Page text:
Electrically Erasable Programmable Read-Only Memory

What Does Electrically Erasable Programmable Read-Only Memory Mean?

Electrically Erasable Programmable Read-Only Memory (EEPROM) is a stable, non-volatile memory storage system that is used for storing minimal data quantities in computer and electronic systems and devices, such as circuit boards. This data may be stored, even without a permanent power source, as device configuration or calibration tables.

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If storing higher volumes of data that is static (like in USB drives), certain types of EEPROM (like flash memory) are more cost-effective than conventional EEPROM devices.

Techopedia Explains Electrically Erasable Programmable Read-Only Memory

EEPROM, with the help of an electric field, is eraseable and reprogrammable, but with a shorter lifetime. This means that it only may be reprogrammed tens to hundreds of thousands of times. This is far more limited than modern EEPROM, which may be reprogrammed a million times. Additionally, to perform a rewrite, EEPROM chips must be completely erased, unlike other read-only memory (ROM) models.

The following are the primary electrical interface categories for EEPROM devices:

  • Serial bus: Serial EEPROM generally functions in three different phases – Address Phase, Data Phase and OP-Code Phase. Most familiar types of serial interface are Microwire, SPI, 1-Wire, I²C and UNI/O.
  • Parallel bus: A parallel EEPROM device usually includes a data bus of eight bits and a wide enough address bus for total memory handling. The majority of devices include write-protect and chip select pins. Many microcontrollers also include built-in parallel EEPROM.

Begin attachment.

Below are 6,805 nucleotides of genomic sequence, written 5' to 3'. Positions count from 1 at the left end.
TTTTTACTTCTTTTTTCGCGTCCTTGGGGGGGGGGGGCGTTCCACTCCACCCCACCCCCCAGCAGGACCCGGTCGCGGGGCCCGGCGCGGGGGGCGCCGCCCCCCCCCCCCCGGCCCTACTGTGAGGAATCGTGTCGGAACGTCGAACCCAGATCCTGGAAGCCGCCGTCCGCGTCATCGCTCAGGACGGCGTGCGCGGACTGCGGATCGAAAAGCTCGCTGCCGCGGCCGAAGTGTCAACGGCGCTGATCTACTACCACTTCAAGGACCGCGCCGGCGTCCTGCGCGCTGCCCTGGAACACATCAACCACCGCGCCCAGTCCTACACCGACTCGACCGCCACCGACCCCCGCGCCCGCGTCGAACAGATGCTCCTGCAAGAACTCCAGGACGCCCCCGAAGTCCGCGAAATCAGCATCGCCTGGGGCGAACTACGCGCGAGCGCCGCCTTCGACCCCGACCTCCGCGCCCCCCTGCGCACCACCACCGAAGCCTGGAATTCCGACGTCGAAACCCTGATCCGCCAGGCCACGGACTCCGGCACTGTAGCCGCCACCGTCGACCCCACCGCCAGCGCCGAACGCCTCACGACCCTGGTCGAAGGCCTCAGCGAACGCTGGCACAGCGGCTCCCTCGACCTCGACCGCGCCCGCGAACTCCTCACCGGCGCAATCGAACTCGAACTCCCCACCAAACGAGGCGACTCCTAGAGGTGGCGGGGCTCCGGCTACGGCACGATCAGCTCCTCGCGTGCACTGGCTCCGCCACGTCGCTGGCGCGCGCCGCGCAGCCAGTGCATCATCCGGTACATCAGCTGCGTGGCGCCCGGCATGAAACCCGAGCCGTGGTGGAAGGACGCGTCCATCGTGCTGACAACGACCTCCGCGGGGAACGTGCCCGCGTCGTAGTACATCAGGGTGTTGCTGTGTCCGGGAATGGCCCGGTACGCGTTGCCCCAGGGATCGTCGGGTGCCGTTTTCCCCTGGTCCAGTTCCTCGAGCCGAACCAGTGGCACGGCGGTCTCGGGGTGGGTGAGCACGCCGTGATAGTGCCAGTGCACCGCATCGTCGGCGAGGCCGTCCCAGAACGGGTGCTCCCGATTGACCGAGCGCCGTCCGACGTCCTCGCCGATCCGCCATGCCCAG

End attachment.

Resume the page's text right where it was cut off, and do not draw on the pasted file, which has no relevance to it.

EEPROM is mainly used in devices (like digital potentiometers, digital temperature sensors and real-time clocks) to save calibration or similar data that is required when the power is switched off or removed.

EEPROMs are recognized as arrays of floating gate transistors.

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Margaret Rouse

Margaret Rouse is an award-winning technical writer and teacher known for her ability to explain complex technical subjects to a non-technical, business audience. Over the past twenty years her explanations have appeared on TechTarget websites and she's been cited as an authority in articles by the New York Times, Time Magazine, USA Today, ZDNet, PC Magazine and Discovery Magazine.Margaret's idea of a fun day is helping IT and business professionals learn to speak each other’s highly specialized languages. If you have a suggestion for a new definition or how to improve a technical explanation, please email Margaret or contact her…